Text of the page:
The Blackburn and Union Privileges site in Walpole, Massachusetts has been on the U.S. Environmental Protection Agency's Superfund list since 1994. However, soil remediation work has only just begun this month.
Twenty-one years is a long time to delay the cleanup of a site that has been home to industrial and commercial processes on and off since the 1600s. Between 1891 and 1915, the site was home to a rubber manufacturing plant, and between 1915 and 1937 it processed raw asbestos to make break pads. From 1937 to 1985, it was home to cotton and fabric production. Today, experts believe that soil in the area contains a number of volatile organic compounds and inorganic chemicals that pose a threat to human health.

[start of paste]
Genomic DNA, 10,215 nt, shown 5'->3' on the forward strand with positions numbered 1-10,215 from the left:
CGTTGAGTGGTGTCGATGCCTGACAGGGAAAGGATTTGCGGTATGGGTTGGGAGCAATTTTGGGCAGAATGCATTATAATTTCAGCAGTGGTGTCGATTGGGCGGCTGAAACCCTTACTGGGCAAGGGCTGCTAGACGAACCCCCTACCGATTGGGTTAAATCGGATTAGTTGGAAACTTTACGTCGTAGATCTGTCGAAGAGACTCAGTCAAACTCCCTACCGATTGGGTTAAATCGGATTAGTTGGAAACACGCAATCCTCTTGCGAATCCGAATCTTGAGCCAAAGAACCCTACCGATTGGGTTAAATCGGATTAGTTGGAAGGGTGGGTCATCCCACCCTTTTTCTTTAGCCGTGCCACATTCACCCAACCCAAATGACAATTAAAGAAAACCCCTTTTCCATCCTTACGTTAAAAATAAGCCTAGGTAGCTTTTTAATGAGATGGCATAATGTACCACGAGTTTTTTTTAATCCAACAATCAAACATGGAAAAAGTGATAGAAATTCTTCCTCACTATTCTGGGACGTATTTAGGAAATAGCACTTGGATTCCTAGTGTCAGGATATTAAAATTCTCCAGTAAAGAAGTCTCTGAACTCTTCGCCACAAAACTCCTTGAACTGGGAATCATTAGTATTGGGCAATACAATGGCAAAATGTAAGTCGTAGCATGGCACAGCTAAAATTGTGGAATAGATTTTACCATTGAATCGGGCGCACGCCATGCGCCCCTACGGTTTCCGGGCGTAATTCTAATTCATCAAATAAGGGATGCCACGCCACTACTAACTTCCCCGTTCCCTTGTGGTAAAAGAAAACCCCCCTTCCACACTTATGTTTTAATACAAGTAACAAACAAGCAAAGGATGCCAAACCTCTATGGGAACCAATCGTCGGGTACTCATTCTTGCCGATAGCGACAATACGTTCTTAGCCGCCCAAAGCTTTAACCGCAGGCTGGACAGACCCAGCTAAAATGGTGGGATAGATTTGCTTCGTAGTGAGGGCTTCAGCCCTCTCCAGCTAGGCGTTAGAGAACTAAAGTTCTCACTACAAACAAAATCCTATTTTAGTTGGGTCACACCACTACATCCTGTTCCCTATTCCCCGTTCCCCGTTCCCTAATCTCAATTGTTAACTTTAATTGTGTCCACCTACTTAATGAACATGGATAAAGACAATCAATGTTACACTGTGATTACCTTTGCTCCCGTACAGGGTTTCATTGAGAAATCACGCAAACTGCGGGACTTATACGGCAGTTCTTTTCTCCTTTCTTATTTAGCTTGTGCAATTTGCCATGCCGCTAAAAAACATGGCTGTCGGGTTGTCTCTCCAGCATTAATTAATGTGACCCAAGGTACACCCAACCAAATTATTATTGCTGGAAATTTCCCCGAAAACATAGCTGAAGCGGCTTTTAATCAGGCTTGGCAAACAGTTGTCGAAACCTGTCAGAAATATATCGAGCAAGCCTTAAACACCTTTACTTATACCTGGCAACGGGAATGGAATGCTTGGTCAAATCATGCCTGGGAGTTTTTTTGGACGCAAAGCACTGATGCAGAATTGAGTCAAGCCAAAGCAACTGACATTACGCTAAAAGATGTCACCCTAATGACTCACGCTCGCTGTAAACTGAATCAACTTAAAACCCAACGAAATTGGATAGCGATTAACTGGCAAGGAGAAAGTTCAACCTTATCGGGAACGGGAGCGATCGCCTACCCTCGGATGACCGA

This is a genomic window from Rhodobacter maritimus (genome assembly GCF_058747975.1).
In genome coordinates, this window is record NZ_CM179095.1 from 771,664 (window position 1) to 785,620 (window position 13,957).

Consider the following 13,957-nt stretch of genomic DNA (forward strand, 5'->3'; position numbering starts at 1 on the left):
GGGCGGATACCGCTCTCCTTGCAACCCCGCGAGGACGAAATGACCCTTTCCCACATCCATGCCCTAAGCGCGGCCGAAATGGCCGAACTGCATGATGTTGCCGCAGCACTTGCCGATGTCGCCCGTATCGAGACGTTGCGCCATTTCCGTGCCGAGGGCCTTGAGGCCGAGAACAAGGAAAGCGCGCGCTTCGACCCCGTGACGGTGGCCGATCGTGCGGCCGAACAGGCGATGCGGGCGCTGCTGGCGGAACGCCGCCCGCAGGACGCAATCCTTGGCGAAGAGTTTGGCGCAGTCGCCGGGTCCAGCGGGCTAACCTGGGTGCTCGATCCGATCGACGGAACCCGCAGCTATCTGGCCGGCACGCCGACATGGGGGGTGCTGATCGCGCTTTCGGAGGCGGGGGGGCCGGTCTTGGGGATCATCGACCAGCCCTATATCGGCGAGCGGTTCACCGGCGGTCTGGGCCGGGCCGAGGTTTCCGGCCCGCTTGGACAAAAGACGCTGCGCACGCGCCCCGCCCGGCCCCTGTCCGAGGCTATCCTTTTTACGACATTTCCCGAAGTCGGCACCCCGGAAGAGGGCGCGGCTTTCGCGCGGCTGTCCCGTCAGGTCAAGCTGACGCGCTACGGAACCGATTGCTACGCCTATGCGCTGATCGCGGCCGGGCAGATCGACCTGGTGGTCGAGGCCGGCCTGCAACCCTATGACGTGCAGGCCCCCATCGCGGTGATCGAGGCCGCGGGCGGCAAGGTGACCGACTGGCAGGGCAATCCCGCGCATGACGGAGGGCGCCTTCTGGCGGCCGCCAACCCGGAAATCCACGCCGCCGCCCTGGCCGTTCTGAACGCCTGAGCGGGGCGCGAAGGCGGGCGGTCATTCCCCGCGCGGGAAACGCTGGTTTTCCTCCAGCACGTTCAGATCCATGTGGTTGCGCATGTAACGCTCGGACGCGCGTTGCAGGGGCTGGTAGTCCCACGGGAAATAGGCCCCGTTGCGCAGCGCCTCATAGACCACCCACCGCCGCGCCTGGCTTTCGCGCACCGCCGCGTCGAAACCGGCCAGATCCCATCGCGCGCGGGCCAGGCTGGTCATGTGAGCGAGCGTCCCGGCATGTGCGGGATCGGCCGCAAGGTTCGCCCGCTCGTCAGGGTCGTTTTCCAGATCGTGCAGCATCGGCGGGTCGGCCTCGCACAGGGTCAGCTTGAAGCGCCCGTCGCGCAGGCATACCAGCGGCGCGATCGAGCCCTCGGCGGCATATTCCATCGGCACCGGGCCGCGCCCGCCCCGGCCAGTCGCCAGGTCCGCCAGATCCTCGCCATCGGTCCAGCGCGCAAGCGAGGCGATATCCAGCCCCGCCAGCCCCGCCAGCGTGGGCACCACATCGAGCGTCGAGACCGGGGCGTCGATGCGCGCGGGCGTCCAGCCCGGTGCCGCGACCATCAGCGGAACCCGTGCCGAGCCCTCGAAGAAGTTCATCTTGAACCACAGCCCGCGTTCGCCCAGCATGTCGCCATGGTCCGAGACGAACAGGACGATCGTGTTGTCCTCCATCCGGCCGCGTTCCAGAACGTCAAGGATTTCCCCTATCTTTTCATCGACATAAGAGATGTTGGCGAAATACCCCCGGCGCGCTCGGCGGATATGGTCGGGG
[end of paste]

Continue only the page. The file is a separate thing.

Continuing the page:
However, it was not until 16 years after the site was placed on the Superfund List that W.R. Grace & Co., Tyco, BIM Investment Corp. and Shaffer Realty Nominee Trust were declared responsible for the property and charged with cleaning it up. During the subsequent five years, further roadblocks appeared. The town government of Walpole initially opposed the EPA's strategy of setting up a water treatment facility at the site, claiming that it would be too disruptive for residents. Officials also worried that the site would be abandoned after remediation, leading to a loss of valuable tax revenue.
Eventually a deal was struck that will allow work to proceed. As this long-awaited project comes to fruition, it is important for stakeholders to reflect on the process and how it could have been expedited. Leaving a contaminated site in limbo for two decades is bad for any community.